William Tuohy

William "Bill" Tuohy (October 1, 1926 – December 31, 2009) was a journalist and author who, for most of his career, was a foreign correspondent for the Los Angeles Times.[1][2]

William Tuohy
William Tuohy

Early life

Tuohy was born on October 1, 1926 in Chicago, Illinois, and was brought up in that city. In 1945 he joined the U.S. Navy, and served for two years aboard a submarine rescue vessel, USS Florikan, in the Pacific.[3]

In 1947, and after leaving the navy, Tuohy was injured in a train wreck, and as a result with a pronounced limp for the rest of his life. He returned to Illinois and studied English at the Weinberg College of Arts and Sciences, graduating from Northwestern University in 1951. The following year he went to work at the San Francisco Chronicle as a copy boy.[2][3]


At the San Francisco Chronicle, Tuohy gained promotion to reporter and, eventually, editor on the city desk. He joined Newsweek magazine in 1959, covering the 1964 presidential campaign and briefly working as the assistant national editor. Tuohy was appointed Newsweek's foreign correspondent in Saigon in 1965, just as the United States was just entering the Vietnam War. He was there when the United States began bombing North Vietnam, and when the first US combat troops came ashore at Da Nang.[3]

In 1966 Tuohy joined the Los Angeles Times as the Saigon Bureau Chief. In 1969 Tuohy won the Pulitzer Prize for International Reporting for his Vietnam War correspondence the previous year. Tuohy had a lengthy career as a foreign correspondent. He served as Beirut Bureau Chief from 1968 to 1973, Rome Bureau Chief from 1973 to 1977, London Bureau Chief from 1977 to 1985, Bonn Bureau Chief from 1985 to 1990 and European Security Correspondent from 1990 to 1995. In addition to postings as bureau chief, he covered the Fall of Saigon, the Fall of the Berlin Wall, The Troubles of Northern Ireland, and the first Gulf War.[2][3][4]

In 1979, when fellow Los Angeles Times correspondent Joe Alex Morris Jr. was killed in the early days of the Iranian Revolution, Tuohy hired a Learjet and flew into Tehran airport, even though the airport was closed to traffic and occupied by the Revolutionary Guards. After negotiations, he received Morris's body and flew back to the US, returning the body to Morris's family.[3]

In 1989, he published a memoir, Dangerous Company, Inside the World's Hottest Trouble Spots with a Pulitzer Prize-Winning Correspondent.[5][6]


Tuohy retired in 1995.[3]

After retiring, Tuohy wrote two books of naval history. The Bravest Man: The Story of Richard O'Kane and U.S. Submariners in the Pacific War was published in 2001 in the U.K. and 2006 in the U.S. Richard O'Kane was the Executive Officer of USS Wahoo during World War II and later received a Medal of Honor for his service in command of USS Tang. His second book, America's Fighting Admirals: Winning the War at Sea in World War II was published in 2007. The book told the story of the war from the perspective of Navy Admirals such as Marc Mitscher, the commander of the Fast Carrier Task Force and John S. McCain, Sr..[3]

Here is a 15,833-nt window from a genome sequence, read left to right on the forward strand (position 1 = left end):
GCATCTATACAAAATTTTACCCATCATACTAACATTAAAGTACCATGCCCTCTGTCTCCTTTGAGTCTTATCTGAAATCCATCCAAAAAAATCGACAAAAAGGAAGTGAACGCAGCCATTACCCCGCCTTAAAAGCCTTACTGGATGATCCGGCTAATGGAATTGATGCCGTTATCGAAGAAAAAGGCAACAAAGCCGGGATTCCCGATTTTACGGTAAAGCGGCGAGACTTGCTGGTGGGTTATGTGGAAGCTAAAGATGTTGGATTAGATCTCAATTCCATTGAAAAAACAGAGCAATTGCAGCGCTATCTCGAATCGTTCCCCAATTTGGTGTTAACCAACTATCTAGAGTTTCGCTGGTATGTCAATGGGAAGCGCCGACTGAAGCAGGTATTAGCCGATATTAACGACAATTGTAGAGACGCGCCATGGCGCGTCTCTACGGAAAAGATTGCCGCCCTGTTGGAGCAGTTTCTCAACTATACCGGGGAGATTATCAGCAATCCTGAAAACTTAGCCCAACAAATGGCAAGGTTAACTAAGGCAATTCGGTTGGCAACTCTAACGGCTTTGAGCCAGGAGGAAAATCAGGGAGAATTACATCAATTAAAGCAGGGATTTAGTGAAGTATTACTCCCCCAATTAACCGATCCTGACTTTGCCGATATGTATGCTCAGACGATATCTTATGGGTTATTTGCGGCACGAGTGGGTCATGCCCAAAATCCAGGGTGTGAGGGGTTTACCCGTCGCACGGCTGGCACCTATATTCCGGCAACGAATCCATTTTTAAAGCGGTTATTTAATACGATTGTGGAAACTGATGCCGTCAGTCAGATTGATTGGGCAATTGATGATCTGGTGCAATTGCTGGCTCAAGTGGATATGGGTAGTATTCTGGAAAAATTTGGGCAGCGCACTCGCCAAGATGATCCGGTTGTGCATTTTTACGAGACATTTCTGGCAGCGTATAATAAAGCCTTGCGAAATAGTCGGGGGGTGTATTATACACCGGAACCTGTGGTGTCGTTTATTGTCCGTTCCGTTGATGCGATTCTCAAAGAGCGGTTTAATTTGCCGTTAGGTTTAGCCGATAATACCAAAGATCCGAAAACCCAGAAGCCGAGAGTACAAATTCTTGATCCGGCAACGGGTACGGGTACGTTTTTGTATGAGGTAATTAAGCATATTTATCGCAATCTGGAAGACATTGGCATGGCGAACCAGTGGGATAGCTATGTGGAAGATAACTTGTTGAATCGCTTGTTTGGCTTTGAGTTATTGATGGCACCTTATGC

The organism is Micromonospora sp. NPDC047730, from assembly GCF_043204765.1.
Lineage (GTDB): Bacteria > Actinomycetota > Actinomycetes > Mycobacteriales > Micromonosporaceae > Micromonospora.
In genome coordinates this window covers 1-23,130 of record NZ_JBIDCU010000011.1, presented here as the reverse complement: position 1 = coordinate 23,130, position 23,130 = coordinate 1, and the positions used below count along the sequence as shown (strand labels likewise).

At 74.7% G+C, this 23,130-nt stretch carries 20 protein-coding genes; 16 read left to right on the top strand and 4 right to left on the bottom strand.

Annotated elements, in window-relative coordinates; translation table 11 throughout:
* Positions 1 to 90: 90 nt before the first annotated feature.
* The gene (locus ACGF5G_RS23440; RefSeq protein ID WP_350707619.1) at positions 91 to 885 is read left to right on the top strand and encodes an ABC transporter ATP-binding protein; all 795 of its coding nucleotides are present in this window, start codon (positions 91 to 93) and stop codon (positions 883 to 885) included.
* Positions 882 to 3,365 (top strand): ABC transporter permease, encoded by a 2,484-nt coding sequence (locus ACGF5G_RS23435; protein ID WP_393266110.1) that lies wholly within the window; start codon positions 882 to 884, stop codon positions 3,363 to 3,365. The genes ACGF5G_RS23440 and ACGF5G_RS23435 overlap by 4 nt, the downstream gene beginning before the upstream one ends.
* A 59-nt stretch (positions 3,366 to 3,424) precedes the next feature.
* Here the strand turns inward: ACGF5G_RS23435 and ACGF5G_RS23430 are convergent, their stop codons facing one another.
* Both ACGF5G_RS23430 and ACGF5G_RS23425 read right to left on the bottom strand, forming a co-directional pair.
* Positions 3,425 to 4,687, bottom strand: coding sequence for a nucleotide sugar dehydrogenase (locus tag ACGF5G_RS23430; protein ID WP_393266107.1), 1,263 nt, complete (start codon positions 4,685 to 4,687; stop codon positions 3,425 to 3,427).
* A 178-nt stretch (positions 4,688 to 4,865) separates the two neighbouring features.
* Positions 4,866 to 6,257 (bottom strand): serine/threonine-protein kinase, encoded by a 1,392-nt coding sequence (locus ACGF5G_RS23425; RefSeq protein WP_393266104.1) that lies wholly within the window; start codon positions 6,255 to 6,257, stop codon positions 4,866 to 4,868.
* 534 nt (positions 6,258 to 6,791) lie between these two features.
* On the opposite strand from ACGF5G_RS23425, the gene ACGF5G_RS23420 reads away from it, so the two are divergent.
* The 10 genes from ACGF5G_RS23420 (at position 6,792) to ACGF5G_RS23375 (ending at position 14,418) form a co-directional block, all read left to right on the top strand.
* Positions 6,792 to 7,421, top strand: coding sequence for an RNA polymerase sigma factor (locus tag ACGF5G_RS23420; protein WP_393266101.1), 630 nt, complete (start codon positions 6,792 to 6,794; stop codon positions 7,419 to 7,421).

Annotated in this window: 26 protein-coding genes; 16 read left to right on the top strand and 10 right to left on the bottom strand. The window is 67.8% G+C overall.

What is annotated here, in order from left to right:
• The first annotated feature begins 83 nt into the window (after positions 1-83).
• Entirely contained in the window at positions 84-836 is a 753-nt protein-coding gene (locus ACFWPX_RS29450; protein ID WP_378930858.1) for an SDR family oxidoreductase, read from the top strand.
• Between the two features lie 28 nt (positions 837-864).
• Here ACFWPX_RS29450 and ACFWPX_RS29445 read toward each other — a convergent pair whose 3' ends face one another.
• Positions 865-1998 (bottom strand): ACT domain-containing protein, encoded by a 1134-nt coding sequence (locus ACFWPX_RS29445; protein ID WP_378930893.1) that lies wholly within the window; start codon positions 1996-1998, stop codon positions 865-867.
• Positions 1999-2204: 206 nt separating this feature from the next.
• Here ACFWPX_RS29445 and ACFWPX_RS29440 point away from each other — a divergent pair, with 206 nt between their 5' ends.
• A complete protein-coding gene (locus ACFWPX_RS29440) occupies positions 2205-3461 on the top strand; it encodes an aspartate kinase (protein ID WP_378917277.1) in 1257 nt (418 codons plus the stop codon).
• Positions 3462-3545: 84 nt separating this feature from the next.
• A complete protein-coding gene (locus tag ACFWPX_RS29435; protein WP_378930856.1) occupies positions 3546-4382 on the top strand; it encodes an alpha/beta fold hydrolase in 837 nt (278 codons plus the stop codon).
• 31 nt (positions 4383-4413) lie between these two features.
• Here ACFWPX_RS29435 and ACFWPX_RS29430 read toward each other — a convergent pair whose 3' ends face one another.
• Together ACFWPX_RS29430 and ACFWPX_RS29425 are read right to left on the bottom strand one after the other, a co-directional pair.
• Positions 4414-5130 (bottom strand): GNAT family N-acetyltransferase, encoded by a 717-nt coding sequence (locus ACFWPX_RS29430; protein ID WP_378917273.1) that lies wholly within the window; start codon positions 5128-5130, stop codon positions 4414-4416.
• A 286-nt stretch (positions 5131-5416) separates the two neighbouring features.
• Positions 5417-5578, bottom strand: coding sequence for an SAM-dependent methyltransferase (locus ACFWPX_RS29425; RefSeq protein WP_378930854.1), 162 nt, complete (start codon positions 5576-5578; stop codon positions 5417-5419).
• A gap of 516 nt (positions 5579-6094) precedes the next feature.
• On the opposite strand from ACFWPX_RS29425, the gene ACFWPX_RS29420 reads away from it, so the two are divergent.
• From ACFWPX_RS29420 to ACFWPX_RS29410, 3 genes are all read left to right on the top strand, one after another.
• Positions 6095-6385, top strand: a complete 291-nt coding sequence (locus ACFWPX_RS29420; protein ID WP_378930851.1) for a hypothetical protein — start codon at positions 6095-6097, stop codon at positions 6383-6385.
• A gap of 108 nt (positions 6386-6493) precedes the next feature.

Tuohy died December 31, 2009 following open-heart surgery in Santa Monica, California.[2]


Tuohy married three times. His first marriage was to Mary Ellen Dufek in 1955, and lasted until 1957 before they were divorced. In 1964 he married Johanna Iselen and had a son, Cyril. He and Johanna were divorced in 1989. He married a third time in 1998, to Rose Marie Wheeler, a French citizen born in Vietnam.[3]


In addition to the Pulitzer Prize for International Reporting, Tuohy won the Overseas Press Club award for his reporting from the Middle East in 1970.[2] He also won the Best Feature Story award in 2003 from Submarine Review.

His last award was, alphabetically, being the last notable person to die in 2009.


  1. ^ "William Tuohy biography". williamtuohy.com. Archived from the original on 2007-10-09. Retrieved 2007-08-11.
  2. ^ a b c d e McLellan, Dennis (2010-01-01). "William Tuohy dies at 83; ..." Los Angeles Times. Retrieved 2010-01-11.
  3. ^ a b c d e f g h Davison, Phil (2010-01-09). "Eyewitness to history who wrote with commitment and elan". Financial Times.
  4. ^ "Pulitzer Prizes for 1968". Pulitzer.org. Retrieved 2007-08-11.
  5. ^ Carl Sessions Stepp (1989-08-23). "Datelines and Deadlines". The Washington Post.
  6. ^ Rick Hertzberg (1989-12-27). "The Foreign Correspondent in Bar and Salon". The Los Angeles Times.
1969 Pulitzer Prize

The following are the Pulitzer Prizes for 1969.

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Giuseppe Zangara

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A proponent of Realpolitik, Genscher has been called "a master of diplomacy." He is widely regarded as having been a principal "architect of German reunification." In 1991, he played a pivotal role in the breakup of Yugoslavia by successfully pushing for international recognition of Croatia, Slovenia and other republics declaring independence, in an effort to halt "a trend towards a Greater Serbia." After leaving office, he worked as a lawyer and international consultant. He was President of the German Council on Foreign Relations and was involved with several international organisations, and with former Czech President Václav Havel, he called for a Cold War museum to be built in Berlin.

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Vincent Alo

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Willie Moretti

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